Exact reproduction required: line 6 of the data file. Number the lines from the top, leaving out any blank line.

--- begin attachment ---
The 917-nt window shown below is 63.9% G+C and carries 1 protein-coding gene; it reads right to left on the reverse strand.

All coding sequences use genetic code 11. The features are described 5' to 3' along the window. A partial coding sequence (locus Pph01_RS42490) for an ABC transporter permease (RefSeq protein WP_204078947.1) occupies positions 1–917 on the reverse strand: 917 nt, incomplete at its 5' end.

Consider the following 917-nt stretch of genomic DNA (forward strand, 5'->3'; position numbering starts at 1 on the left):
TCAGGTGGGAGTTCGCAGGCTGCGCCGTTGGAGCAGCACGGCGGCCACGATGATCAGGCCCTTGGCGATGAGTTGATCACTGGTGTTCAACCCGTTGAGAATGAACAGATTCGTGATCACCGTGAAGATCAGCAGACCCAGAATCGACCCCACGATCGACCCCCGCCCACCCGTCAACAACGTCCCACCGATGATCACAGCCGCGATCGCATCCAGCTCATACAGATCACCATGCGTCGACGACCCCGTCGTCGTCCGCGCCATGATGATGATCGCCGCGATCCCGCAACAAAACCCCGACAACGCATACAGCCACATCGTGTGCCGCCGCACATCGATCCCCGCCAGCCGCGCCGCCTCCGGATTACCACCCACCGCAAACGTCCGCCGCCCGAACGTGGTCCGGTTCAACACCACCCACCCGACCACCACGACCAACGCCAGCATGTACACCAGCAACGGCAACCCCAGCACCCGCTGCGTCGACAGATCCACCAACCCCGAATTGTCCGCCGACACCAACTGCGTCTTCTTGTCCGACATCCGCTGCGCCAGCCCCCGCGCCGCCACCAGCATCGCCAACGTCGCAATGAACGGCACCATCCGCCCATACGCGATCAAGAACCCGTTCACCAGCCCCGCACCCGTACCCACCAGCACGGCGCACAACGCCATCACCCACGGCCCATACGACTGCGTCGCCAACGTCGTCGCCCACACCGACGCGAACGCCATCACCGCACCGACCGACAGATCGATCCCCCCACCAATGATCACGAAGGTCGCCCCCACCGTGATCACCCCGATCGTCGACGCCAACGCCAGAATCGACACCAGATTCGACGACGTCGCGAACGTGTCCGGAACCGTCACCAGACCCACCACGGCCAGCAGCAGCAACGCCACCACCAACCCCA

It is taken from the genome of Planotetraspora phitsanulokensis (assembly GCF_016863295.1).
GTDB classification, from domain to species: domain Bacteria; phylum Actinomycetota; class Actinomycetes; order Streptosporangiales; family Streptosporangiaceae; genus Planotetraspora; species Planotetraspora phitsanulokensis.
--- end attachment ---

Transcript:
GTDB classification, from domain to species: domain Bacteria; phylum Actinomycetota; class Actinomycetes; order Streptosporangiales; family Streptosporangiaceae; genus Planotetraspora; species Planotetraspora phitsanulokensis.